Finance minister must strike a balance between poll pressures and imperatives of reform

When Finance Minister P. Chidambaram stands up to present Budget 2013 later this week, he will have to walk a tightrope between a budget that makes investors optimistic about India and one that satisfies his party, especially those in the Congress who want welfare programmes and subsidies. In Chidambaram’s earlier stint as finance minister, walking this tightrope was not as difficult as it is today because the economy was growing fast, the fiscal deficit was under control and the current account deficit was much smaller than it is today.

The forthcoming budget is expected to be the last one this government can present. Next year, there might be a vote on account, in view of the elections that will follow soon after. That makes this budget the last chance for the UPA to fulfil all the election promises it made. If Congress MPs feel that they are not going to win the next elections, the desperation to expand welfare programmes will only increase. This could involve a stepping up of expenditure, which the government can ill afford at the moment.

Introducing new programmes like the food security bill, or continuing old programmes and increasing expenditure on them, needs money. With a slowing economy, tax revenue growth is unlikely to be buoyant. Even if the finance minister tries to come up with proposals to tax the rich more, it is unlikely that he will raise much revenue from them. Further, even if he is able to introduce the GST, revenues might not go up in the first year. Infrastructure issues, compensation to states for Central sales tax cuts, and the costs of implementing the new system will mean that he cannot depend on higher tax revenues in the coming year.

So will Chidambaram project a higher budget deficit? No, because that would be a problem with domestic and foreign investors. Consequences of the fiscal deficit, such as higher inflation, private investment being crowded out by large government borrowing and the spillover to the external sector, remain concerns, as in the past. What is new, perhaps, is how close we are to a credit downgrade. If credit rating agencies believe that our fiscal deficit is going to be higher in the coming year, India could get a downgrade. That would push up the interest rate Indian companies have to pay when they borrow abroad.

The domestic banking sector, with its rising number of non-performing assets and loan restructuring, has seen its balance sheets weaken. External loans remain an important source of borrowing for large corporations. Domestic interest rates are also unlikely to come down very much unless inflation goes down, of which there are few signs so far. Unlike in previous years, when the size of the fiscal deficit was an academic debate rather than something that bites the corporate sector, it is different this time.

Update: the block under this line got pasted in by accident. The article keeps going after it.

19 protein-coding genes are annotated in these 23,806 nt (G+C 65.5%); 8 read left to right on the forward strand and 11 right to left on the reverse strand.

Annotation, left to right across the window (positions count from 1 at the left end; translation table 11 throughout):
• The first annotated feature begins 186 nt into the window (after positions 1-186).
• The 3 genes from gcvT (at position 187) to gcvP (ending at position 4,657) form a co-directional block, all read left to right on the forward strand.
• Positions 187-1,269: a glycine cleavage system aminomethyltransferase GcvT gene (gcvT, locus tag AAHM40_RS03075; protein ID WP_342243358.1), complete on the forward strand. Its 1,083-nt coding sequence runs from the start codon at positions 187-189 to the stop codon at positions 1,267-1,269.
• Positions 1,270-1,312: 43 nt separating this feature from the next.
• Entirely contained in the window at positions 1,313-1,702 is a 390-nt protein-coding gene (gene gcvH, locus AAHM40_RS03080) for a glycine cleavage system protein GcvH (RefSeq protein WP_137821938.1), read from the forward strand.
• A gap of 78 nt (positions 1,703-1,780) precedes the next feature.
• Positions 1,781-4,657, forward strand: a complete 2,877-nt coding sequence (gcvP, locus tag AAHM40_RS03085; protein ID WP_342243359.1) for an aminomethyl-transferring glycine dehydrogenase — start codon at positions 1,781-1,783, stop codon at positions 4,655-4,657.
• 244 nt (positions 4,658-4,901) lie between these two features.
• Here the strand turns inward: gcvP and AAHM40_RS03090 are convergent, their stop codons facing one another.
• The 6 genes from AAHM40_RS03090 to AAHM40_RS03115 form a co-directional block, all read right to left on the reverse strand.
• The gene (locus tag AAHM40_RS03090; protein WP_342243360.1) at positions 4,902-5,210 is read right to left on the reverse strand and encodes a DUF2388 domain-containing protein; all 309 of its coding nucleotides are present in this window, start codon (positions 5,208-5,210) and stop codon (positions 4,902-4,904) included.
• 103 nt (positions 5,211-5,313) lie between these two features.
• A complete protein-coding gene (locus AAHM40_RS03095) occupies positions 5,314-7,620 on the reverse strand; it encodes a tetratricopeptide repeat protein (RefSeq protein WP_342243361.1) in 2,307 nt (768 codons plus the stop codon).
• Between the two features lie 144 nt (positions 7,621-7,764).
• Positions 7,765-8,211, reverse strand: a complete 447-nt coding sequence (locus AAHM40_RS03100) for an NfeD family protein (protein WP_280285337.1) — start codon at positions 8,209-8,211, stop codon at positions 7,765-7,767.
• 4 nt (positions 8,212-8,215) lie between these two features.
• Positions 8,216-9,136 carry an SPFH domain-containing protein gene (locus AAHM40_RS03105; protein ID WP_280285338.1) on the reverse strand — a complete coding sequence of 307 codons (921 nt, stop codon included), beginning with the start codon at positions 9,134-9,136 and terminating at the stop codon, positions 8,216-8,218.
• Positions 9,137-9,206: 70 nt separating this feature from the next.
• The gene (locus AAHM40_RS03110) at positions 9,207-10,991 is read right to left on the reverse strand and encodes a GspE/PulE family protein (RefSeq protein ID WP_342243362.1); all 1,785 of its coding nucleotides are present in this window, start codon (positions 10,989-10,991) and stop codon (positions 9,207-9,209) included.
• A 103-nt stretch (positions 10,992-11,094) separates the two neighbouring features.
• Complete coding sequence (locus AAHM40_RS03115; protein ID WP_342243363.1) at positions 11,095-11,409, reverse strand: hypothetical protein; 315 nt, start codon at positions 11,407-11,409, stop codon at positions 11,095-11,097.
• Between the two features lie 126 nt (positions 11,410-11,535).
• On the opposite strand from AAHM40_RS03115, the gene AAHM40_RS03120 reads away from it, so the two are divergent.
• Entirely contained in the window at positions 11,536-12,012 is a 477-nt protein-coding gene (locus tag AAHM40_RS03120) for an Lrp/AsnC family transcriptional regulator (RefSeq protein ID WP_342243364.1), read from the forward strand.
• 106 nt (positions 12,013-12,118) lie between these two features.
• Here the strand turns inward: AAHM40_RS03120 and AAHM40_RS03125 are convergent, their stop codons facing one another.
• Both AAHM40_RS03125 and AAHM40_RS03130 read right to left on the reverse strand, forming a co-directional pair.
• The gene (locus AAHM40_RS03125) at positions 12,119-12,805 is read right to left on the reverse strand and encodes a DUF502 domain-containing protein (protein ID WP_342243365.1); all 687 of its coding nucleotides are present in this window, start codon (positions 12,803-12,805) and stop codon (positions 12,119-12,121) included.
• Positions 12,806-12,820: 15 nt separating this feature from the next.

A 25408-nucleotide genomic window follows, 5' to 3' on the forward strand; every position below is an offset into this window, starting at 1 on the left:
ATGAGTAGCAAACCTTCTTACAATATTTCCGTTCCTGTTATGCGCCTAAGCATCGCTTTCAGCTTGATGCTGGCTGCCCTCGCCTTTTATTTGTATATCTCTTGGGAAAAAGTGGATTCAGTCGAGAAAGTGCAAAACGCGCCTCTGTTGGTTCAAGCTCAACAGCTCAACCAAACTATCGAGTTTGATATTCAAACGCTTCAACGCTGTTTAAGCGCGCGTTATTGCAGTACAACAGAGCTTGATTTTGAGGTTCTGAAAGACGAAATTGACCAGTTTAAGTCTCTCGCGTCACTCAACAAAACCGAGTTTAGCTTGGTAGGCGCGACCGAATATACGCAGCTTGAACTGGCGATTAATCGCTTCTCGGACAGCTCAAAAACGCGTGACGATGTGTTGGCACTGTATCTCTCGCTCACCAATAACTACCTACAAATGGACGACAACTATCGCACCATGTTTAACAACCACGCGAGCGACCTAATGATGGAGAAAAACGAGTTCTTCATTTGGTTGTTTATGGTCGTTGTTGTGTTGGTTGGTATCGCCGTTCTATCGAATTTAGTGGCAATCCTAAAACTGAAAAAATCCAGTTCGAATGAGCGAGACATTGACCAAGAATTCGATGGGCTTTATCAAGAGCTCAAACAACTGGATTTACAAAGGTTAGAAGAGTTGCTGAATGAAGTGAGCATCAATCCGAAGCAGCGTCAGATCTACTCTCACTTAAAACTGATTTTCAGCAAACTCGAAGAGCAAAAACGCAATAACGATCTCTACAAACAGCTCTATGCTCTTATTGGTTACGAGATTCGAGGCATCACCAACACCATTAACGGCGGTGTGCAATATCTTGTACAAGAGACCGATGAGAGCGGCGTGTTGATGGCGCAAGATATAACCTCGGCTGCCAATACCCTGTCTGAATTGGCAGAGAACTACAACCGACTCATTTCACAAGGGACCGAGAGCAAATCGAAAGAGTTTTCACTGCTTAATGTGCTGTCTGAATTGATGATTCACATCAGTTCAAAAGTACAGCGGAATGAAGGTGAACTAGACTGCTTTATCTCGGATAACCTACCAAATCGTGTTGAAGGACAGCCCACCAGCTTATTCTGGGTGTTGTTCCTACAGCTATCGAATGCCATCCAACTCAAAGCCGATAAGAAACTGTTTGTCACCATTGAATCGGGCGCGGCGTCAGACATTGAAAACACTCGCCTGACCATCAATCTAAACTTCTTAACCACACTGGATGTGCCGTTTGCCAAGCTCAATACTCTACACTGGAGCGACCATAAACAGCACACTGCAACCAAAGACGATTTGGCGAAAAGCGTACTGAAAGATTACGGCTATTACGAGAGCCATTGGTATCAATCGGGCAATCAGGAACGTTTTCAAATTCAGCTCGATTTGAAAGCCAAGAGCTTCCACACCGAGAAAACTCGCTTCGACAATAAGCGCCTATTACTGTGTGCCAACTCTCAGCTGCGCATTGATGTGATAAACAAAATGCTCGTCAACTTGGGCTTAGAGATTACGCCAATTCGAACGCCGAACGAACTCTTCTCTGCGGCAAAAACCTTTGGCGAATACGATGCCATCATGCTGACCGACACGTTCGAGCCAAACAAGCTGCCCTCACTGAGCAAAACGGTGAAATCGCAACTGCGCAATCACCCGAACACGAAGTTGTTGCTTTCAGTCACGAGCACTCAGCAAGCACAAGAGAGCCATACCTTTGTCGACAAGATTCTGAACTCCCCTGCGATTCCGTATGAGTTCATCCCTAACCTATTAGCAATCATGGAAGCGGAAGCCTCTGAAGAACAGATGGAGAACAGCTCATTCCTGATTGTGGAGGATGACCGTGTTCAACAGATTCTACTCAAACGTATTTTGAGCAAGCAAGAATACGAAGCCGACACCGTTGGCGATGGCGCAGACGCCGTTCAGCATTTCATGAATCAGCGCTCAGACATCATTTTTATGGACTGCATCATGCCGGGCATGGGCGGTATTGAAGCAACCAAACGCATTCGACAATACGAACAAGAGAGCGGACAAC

If Chidambaram is under pressure to increase expenditure in some areas, as his party desires, he has to cut expenditure in others. The freeing up of diesel prices has been an important development in curtailing expenditure. First, it has indicated Chidambaram’s commitment to containing expenditure on oil subsidies. Second, the price hike passed relatively peacefully, without creating a political storm, as most people might have expected. This bodes well for the finance minister’s plans. He can make projections of not just the oil subsidy going away in the coming year but also of other subsidies going down to provide, for example, for an increase in food subsidy.

The second major concern of business is the investment environment. While Chidambaram set up the Cabinet Committee on Investment a few months ago to speed up stalled projects, investors have not seen any action on that front. It has not inspired confidence and encouraged investment again. With no change in the legal framework, few believe that a government committee could solve the problems. However, many were willing to give Chidambaram the benefit of doubt, and to wait and watch. Here again, we run into trouble with politicians in the party who might want to say they stand for tribal rights, environment and land rights, much more than they would have when not faced with an upcoming election. If legal changes are proposed this year, they may not be in keeping with the kind of balance that India needs to strike between development and the protection of various affected groups. If they are not proposed, investors will continue to have low confidence.

A major concern of the minister would be to keep foreign capital coming in to fund India’s large and growing current account deficit. One small mistake in the couple of hours when Chidambaram makes his speech could cause a loss of confidence, months of flight of foreign capital and a depreciation of the rupee. It could be new foreigner unfriendly taxes, such as the GAAR of last year. It could be a capital gains tax, since in India, taxes are not residence based and foreigners are taxed. Or the budget speech could talk about renegotiating the Mauritius double taxation treaty. Or it could be something else that the zealous tax department thinks of in its attempt to reduce the budget deficit. Any tax on capital inflows, at a time when the country needs to finance its current account deficit by attracting them, would not be pragmatic.

Not only does Chidambaram need to be careful about taxing foreigners, Part A of the budget speech, which is the government’s reform agenda, has to be persuasive, investor-friendly and inspire confidence. Part B of the speech, which includes his tax and expenditure proposals, has to keep the deficit under control and his party colleagues happy.

With a non-performing government, a party seeking to buy votes, a declining economy, an uncertain global environment, persistent inflation, a large deficit and colleagues wanting an election-friendly budget, Chidambaram clearly has a tough job ahead.